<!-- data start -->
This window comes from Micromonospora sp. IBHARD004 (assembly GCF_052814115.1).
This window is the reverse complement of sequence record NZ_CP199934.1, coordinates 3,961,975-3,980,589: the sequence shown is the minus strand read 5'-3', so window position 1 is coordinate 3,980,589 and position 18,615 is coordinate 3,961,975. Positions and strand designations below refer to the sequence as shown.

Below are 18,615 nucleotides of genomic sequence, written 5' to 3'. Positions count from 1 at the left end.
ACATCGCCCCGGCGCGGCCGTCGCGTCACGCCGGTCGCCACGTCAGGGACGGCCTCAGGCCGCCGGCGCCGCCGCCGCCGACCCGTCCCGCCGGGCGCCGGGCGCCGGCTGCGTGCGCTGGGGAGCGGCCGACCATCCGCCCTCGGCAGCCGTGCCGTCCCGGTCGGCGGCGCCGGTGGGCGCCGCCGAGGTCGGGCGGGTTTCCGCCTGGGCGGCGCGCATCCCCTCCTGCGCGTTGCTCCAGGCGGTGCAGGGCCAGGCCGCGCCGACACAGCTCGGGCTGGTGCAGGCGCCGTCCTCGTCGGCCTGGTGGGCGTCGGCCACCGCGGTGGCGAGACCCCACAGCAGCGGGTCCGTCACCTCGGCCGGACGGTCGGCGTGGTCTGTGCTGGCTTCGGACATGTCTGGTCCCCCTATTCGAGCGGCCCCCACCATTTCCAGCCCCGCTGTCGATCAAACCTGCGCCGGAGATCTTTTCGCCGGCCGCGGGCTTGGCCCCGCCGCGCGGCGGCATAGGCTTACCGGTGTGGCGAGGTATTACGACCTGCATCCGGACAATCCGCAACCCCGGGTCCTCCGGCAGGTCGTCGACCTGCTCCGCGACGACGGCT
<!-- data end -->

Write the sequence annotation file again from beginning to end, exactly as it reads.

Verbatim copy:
This window comes from Micromonospora sp. IBHARD004 (assembly GCF_052814115.1).
This window is the reverse complement of sequence record NZ_CP199934.1, coordinates 3,961,975-3,980,589: the sequence shown is the minus strand read 5'-3', so window position 1 is coordinate 3,980,589 and position 18,615 is coordinate 3,961,975. Positions and strand designations below refer to the sequence as shown.

Below are 18,615 nucleotides of genomic sequence, written 5' to 3'. Positions count from 1 at the left end.
ACATCGCCCCGGCGCGGCCGTCGCGTCACGCCGGTCGCCACGTCAGGGACGGCCTCAGGCCGCCGGCGCCGCCGCCGCCGACCCGTCCCGCCGGGCGCCGGGCGCCGGCTGCGTGCGCTGGGGAGCGGCCGACCATCCGCCCTCGGCAGCCGTGCCGTCCCGGTCGGCGGCGCCGGTGGGCGCCGCCGAGGTCGGGCGGGTTTCCGCCTGGGCGGCGCGCATCCCCTCCTGCGCGTTGCTCCAGGCGGTGCAGGGCCAGGCCGCGCCGACACAGCTCGGGCTGGTGCAGGCGCCGTCCTCGTCGGCCTGGTGGGCGTCGGCCACCGCGGTGGCGAGACCCCACAGCAGCGGGTCCGTCACCTCGGCCGGACGGTCGGCGTGGTCTGTGCTGGCTTCGGACATGTCTGGTCCCCCTATTCGAGCGGCCCCCACCATTTCCAGCCCCGCTGTCGATCAAACCTGCGCCGGAGATCTTTTCGCCGGCCGCGGGCTTGGCCCCGCCGCGCGGCGGCATAGGCTTACCGGTGTGGCGAGGTATTACGACCTGCATCCGGACAATCCGCAACCCCGGGTCCTCCGGCAGGTCGTCGACCTGCTCCGCGACGACGGCT